Craig and Vince are the perfect targets for such shenanigans. Craig is, of course, looking to gain some income to keep his family afloat for the next several months, while Vince sees this as a way to make his life even easier. Though the two of them had been friends long ago, their relationship is now flimsy enough that neither is afraid to take drastic measures to make sure they get the cash.

Cheap Thrills [2013]

Pat Healy, the great indie character actor, and Ethan Embry both do so well in this. Healy, in particular, is frightening in his progression from everyman to a testosterone-fueled competitor. Sara Paxton excels as an emotionally vacant wife, but it is David Koechner who steals the show. Best known for his work in comedies like Anchorman, Koechner is much different here with his nice guy persona. There is a certain tension every time he is on the screen simply because he is so unpredictable. The fact that he is so generally friendly at first makes it so jarring — and fearsome — when he pushes his contestants further and further into increasingly volatile dares.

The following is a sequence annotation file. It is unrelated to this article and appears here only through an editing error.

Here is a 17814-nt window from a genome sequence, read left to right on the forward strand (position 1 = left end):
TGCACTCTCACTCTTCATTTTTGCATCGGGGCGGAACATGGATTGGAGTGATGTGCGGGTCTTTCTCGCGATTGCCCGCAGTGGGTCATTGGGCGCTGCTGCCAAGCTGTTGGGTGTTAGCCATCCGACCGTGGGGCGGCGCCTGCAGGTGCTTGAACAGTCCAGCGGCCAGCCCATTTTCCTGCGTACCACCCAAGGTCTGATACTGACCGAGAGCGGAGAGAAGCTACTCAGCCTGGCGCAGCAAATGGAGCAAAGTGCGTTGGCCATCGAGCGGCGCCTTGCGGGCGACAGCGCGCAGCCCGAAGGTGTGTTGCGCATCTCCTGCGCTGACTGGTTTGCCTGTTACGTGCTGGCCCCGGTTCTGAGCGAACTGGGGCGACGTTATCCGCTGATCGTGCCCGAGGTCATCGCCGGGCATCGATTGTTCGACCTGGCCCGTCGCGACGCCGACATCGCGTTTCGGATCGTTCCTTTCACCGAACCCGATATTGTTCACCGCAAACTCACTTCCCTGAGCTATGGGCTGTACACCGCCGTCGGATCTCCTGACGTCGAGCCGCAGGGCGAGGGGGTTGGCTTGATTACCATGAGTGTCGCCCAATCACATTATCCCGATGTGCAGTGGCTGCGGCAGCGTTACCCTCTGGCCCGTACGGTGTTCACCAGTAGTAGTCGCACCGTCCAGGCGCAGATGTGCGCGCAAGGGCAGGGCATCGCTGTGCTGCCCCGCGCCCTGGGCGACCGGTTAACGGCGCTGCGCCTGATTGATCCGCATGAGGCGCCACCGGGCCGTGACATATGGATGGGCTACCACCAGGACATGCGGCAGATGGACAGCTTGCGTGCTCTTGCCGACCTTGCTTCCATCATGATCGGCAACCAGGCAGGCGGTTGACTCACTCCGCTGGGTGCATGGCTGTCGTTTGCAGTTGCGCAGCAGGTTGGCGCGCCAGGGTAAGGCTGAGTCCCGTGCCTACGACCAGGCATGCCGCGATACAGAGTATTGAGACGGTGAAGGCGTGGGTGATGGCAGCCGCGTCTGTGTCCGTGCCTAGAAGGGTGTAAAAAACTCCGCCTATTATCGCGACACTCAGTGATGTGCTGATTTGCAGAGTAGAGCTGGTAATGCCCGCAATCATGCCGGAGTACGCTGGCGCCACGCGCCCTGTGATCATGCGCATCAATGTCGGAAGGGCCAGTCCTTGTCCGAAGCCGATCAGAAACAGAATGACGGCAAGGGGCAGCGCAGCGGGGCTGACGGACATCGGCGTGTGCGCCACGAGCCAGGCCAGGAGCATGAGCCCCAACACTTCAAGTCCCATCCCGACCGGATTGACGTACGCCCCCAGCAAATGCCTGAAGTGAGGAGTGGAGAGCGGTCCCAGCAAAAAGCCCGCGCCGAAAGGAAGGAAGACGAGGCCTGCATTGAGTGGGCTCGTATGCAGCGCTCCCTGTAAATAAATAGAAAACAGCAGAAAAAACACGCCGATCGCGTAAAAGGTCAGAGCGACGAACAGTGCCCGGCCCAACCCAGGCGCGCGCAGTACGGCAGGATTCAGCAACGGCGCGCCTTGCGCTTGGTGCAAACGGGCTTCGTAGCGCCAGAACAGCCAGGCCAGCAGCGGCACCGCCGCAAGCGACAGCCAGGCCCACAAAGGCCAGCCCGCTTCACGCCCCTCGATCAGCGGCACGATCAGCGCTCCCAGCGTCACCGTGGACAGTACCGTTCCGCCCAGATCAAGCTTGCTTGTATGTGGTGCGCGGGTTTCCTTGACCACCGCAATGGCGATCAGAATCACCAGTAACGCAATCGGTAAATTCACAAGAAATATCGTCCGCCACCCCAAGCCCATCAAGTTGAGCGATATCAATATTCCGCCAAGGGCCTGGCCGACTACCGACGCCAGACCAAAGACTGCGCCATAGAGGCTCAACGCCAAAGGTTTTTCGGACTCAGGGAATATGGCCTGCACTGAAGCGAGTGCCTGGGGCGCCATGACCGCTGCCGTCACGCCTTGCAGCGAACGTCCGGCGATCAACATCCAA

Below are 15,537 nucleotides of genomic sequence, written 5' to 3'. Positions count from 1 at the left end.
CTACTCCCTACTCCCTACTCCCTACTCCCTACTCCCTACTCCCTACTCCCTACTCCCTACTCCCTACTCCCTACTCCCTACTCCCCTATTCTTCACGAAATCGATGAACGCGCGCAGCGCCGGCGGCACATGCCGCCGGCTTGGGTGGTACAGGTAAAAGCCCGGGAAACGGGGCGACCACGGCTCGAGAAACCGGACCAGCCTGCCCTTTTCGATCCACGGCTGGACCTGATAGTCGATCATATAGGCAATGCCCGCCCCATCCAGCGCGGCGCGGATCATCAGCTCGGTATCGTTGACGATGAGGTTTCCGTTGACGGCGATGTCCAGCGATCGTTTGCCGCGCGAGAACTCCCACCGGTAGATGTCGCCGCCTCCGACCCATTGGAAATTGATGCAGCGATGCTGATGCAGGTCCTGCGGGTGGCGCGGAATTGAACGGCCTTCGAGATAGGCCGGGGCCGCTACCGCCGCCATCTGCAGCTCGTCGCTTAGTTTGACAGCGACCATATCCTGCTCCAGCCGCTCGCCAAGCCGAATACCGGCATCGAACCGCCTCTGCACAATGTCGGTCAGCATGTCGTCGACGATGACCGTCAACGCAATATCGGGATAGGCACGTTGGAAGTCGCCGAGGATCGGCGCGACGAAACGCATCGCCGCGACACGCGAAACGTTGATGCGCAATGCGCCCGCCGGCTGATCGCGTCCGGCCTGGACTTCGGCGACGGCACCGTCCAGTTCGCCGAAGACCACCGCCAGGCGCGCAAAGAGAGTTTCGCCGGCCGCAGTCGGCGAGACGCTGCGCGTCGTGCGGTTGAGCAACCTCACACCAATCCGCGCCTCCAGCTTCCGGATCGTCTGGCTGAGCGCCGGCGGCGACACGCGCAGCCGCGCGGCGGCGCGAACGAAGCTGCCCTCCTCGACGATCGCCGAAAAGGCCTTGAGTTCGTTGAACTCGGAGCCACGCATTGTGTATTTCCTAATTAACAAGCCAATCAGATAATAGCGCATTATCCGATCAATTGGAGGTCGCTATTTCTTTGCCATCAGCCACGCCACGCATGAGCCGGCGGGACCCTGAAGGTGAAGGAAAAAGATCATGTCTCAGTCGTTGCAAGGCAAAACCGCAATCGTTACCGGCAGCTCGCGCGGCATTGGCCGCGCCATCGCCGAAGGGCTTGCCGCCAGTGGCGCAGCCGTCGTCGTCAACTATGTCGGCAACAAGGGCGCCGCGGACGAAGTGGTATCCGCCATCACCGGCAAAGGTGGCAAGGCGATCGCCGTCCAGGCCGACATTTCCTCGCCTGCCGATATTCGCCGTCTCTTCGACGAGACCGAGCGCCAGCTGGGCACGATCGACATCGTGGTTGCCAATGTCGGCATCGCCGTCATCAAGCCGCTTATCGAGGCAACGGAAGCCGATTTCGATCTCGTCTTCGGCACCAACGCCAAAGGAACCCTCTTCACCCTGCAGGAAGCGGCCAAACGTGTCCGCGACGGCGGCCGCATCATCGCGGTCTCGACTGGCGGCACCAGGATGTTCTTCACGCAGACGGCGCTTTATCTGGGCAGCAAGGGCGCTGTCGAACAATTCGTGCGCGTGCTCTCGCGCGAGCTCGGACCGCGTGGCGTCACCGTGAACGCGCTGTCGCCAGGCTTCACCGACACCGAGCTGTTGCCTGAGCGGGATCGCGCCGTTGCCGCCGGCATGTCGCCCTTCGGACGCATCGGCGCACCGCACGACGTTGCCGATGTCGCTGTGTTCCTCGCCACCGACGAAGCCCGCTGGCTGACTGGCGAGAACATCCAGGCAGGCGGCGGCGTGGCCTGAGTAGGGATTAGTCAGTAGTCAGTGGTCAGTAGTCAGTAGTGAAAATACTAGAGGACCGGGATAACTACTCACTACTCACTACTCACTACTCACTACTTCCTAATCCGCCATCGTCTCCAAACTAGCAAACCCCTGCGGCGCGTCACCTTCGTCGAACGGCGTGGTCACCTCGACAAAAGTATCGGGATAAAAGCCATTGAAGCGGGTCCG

Although it may sound like a simple thriller, there’s more to Cheap Thrills than meets the eye. The film can be looked at as a commentary on the YouTube generation, a group that watches other people get hurt for their own amusement (it seems every day there’s a new fight video that goes viral). In fact, Violet is documenting the entire evening by taking pictures every time the guys do something senseless. There’s also an allegory of the rich controlling the poor (i.e. the 1% versus the 99%). But regardless of how you want to look at the film, it’s not something you will be forgetting anytime soon. Don’t be surprised if this is considered a cult classic in the next several years.

8/10